What A Creep

There's a creep in the barn, and I'm not just talking about me :) A creep is a pen with a special gate that allows young lambs to enter but keeps their gluttonous mothers out. I'm not sure why it's called a creep. Lambs don't creep. They don't crawl, slither, or move particularly slowly. Regardless of how it got the name, setting one up is good practice for farms both large and small.

Lambs eating in the creep

A creep doesn't need to be fancy. Most shepherds cordon off a section of the main pen area, but a creep can be located in the pasture too. The most important part is the gate. The opening needs to be widened as the lambs grow. Commercial gates have adjustable openings and even rollers. They need to be strong too, because the ewes will push and stick their heads in. I use a conveniently adjoining pen for my creep, and the gate is just a series of slats set in the doorway.

This lamb is too thick to fit in the creep
Somebody has been visiting the feeding creep a lot!

Creep feeding is a business strategy, especially for larger sheep farmers. It is generally more economical to feed the lamb directly rather than to feed its mother for milk production. Simply put, creep feeding allows for earlier weaning and better conditioned lambs. It also takes pressure off the lactating ewes which enables them to re-build fat reserves sooner. Growing lambs are fed between .5 pound to 1 pound of high protein (18% to 20%) grain per day. Depending on the production plan, weaning can occur in as few as 60 days.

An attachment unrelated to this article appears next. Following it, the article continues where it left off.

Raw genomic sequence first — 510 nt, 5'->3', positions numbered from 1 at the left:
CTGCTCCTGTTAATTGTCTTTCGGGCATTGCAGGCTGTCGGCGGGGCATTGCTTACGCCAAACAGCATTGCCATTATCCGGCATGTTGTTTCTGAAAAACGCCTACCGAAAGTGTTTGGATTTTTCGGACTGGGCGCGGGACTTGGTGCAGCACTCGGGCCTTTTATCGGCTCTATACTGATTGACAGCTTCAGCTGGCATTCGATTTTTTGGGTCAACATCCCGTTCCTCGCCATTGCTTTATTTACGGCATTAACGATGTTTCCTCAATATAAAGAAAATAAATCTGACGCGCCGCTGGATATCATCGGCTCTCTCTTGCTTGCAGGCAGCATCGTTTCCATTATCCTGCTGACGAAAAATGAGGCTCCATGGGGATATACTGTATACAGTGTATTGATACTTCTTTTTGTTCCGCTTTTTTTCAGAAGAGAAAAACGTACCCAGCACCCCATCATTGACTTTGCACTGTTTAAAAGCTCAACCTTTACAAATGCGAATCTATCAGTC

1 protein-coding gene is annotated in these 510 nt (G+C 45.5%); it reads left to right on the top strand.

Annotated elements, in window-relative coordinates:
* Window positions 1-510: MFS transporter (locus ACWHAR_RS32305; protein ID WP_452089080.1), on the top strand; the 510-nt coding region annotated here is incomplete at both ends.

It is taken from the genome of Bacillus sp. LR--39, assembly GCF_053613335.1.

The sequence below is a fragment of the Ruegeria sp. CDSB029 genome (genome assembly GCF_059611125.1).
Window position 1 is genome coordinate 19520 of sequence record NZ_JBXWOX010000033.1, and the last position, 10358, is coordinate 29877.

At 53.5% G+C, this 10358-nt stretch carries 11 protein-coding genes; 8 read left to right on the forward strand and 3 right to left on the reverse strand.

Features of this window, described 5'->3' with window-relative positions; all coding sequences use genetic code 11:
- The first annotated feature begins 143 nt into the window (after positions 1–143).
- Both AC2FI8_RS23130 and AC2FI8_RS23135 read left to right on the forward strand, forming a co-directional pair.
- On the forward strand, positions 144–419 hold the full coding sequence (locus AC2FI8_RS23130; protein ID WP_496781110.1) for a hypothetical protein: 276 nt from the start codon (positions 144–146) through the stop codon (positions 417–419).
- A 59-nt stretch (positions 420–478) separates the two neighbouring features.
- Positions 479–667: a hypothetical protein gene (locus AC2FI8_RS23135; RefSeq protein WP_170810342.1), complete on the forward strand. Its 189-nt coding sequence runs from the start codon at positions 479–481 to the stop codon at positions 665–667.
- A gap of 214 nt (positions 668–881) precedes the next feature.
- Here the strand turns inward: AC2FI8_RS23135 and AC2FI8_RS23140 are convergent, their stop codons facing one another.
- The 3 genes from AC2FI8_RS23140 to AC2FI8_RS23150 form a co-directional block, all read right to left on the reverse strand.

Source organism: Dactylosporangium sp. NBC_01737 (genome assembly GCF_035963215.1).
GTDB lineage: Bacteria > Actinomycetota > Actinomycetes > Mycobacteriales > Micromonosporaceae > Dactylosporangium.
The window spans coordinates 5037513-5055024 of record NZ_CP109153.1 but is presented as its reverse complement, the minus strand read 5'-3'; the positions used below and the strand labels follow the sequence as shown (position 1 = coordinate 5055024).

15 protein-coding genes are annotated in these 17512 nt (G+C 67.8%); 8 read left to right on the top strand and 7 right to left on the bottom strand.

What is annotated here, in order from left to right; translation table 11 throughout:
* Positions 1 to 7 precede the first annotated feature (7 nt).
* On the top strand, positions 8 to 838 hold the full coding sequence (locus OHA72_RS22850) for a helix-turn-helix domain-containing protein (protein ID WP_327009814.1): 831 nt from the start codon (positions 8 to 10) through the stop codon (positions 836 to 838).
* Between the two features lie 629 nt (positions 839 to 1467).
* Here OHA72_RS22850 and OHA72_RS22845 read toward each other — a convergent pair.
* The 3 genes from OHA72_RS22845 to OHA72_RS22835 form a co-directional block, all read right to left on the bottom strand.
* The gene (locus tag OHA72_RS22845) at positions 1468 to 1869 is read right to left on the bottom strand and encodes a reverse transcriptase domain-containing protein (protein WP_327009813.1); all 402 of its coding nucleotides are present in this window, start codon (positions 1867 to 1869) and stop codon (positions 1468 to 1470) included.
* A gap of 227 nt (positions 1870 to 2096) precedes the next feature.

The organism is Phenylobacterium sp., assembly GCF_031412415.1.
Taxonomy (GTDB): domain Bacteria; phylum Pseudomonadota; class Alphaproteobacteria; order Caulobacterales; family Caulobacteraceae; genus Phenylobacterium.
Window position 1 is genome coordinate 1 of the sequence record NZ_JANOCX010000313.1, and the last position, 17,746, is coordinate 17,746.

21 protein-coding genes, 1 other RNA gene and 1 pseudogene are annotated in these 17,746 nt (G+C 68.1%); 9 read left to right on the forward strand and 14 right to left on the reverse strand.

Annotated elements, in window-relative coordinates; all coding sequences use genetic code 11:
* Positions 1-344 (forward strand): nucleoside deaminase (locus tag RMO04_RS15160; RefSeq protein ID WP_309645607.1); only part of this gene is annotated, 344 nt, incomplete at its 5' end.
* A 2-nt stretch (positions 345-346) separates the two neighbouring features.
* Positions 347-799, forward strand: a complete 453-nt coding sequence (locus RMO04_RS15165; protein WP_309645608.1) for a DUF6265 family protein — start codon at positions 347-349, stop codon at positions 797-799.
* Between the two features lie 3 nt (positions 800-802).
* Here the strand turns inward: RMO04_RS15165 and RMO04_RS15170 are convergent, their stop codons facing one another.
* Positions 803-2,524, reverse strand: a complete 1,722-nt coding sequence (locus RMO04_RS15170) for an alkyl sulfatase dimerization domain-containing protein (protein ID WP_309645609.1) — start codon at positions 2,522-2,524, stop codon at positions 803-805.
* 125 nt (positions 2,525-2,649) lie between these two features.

Things aren't nearly as calculated and scientific here on our farm. We let our lambs wean naturally because we don't have extensive separation facilities and divided pasture space. It's a lot less stressful for the animals (and their shepherds) to keep the whole flock together. It would be nice to get the lambs off their mothers earlier, but nature takes care of things pretty well on its own. A ewe's milk production drops dramatically after around 8 weeks.

EzWean Nosering for Lambs
EZWean ring, ewes and lambs stay together. It allows for unrestricted grazing while facilitating a stress-free weaning.

An Australian company (Easy Wean) makes an easy-on/easy-off plastic "nose ring" device for lambs. I've never used it, but it has proven successful worldwide. Little points on the ring make nursing uncomfortable for the ewe, so the lamb's attempts are gradually rejected. It stays on for a few weeks, accomplishing the weaning while still allowing the ewes and lambs to remain together. It looks a little strange, but supposedly it does work.

Kids Hanging Out With the Lambs
Kids love lambs, and the creep pen is their own personal petting zoo.

On our farm, creep feeding is just a good way to give our lambs extra supplement and conditioning before an all grass-fed summer. It's also an important sanctuary from the busy main pen area. I like to keep it lighted as well when the lambs are very young. It's just a clean, comfortable place to be. If I'm bottle supplementing lambs, that also takes place in the creep. But the best thing about the creep is that it gives little kids a special place to hang out with the lambs! Our youngest can spend an hour or more in there just visiting with her little friends. Super cute.

Yes, there's a creep in our barn, but it's one we all like having around!